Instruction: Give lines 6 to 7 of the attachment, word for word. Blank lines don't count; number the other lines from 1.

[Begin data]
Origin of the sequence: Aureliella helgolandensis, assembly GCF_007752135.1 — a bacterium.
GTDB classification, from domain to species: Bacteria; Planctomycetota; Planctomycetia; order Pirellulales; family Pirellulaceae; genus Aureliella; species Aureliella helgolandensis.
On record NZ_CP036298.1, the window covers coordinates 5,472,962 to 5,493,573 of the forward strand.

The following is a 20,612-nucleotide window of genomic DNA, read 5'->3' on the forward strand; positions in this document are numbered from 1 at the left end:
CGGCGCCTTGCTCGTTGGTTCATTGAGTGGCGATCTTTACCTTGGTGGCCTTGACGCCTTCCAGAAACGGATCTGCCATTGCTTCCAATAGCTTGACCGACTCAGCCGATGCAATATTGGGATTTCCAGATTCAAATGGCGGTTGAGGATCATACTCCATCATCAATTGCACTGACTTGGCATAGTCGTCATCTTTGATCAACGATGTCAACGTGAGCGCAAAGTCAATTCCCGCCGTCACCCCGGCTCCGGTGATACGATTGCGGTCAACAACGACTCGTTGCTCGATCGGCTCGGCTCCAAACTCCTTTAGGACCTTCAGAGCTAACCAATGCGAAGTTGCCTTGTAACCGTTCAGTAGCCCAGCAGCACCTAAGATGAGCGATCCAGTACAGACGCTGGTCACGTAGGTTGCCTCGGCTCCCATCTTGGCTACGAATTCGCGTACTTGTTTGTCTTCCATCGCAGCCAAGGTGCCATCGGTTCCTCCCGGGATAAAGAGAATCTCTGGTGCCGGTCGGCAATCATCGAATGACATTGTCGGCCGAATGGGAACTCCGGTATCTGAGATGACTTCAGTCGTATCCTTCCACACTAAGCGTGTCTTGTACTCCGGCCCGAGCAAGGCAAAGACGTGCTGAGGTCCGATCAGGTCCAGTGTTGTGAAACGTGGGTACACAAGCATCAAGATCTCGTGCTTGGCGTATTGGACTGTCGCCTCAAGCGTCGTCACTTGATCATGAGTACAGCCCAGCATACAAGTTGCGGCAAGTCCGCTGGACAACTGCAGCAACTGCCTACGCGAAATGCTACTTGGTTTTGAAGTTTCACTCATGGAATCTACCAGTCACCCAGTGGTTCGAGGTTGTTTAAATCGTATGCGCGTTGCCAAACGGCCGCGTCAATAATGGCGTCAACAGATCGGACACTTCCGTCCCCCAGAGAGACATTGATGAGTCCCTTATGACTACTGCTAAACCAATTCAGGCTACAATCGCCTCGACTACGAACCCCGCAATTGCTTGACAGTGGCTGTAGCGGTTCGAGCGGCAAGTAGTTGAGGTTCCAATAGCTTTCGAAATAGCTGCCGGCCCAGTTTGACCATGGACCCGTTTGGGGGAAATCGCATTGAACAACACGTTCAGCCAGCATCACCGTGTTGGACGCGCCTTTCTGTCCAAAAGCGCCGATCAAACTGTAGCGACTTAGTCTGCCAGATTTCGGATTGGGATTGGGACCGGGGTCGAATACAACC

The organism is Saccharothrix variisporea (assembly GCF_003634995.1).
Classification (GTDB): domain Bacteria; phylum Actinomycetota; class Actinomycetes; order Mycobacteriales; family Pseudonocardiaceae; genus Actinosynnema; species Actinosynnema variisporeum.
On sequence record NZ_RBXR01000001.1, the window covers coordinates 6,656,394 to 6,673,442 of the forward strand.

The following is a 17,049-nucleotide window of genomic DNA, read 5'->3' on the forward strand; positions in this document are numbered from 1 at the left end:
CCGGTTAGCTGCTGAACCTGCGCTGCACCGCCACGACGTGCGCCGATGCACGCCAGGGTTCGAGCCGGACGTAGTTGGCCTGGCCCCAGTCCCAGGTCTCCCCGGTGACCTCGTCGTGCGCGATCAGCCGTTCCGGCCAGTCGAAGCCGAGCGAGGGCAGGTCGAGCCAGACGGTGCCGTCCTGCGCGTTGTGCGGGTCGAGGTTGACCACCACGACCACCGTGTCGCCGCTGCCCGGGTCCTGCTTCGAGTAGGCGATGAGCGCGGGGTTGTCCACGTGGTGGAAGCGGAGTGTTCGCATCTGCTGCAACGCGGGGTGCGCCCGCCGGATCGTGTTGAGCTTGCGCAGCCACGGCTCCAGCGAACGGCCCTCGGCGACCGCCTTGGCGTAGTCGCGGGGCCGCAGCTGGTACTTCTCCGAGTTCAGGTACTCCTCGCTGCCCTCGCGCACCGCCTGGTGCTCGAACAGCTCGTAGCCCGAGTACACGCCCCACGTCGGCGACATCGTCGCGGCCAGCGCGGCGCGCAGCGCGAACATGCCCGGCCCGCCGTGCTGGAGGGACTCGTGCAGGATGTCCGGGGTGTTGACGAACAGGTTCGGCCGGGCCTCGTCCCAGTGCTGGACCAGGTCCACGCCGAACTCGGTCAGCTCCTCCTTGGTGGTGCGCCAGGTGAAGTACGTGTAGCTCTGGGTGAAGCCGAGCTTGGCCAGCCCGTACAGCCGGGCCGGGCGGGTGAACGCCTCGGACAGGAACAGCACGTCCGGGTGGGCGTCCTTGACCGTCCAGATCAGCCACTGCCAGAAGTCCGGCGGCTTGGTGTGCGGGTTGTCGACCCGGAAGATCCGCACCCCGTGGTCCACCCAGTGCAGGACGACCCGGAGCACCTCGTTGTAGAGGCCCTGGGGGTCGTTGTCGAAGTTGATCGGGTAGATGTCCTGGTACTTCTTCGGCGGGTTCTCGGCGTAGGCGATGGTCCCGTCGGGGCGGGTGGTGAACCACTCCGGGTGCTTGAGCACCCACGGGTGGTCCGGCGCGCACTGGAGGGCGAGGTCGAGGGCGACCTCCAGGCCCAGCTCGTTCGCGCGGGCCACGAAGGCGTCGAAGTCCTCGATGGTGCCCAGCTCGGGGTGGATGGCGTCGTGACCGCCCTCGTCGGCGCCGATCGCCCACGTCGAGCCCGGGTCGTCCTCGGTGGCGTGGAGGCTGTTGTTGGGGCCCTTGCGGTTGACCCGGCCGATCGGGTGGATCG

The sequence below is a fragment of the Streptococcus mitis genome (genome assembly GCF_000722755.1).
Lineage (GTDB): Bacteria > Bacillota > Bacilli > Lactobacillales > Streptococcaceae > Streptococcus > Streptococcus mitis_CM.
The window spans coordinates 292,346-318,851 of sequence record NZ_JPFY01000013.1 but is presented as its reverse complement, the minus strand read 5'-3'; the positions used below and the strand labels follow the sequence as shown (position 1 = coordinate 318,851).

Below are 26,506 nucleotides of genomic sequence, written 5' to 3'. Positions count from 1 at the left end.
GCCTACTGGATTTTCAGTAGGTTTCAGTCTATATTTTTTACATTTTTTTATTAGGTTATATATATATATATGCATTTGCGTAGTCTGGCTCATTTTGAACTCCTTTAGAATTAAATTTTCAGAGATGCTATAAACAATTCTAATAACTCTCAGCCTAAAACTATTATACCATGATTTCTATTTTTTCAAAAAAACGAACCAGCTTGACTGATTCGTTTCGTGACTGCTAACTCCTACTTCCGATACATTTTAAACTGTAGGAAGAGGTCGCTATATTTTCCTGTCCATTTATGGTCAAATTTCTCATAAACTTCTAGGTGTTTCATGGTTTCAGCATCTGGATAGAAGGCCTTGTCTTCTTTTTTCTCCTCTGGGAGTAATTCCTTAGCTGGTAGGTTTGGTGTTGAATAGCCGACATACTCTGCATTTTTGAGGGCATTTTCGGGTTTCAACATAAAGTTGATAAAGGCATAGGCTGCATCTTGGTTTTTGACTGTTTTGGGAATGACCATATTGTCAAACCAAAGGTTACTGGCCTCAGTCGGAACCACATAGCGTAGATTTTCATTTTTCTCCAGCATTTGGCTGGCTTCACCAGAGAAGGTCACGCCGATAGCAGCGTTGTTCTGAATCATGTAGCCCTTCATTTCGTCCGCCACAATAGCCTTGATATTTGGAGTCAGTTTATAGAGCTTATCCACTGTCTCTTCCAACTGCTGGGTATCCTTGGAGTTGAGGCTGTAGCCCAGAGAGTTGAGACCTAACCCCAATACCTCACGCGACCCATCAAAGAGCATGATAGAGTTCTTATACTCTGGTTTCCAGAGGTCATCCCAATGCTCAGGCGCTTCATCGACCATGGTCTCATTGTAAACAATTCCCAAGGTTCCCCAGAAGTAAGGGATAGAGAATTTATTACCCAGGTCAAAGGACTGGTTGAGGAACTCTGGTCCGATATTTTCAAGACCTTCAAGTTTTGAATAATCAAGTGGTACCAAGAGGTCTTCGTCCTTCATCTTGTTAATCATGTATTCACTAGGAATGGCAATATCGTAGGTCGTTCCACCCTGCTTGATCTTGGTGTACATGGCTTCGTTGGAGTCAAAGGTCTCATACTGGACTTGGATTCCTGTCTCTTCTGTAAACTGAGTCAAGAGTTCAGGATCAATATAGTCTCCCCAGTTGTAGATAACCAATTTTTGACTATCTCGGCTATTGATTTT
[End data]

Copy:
The organism is Saccharothrix variisporea (assembly GCF_003634995.1).
Classification (GTDB): domain Bacteria; phylum Actinomycetota; class Actinomycetes; order Mycobacteriales; family Pseudonocardiaceae; genus Actinosynnema; species Actinosynnema variisporeum.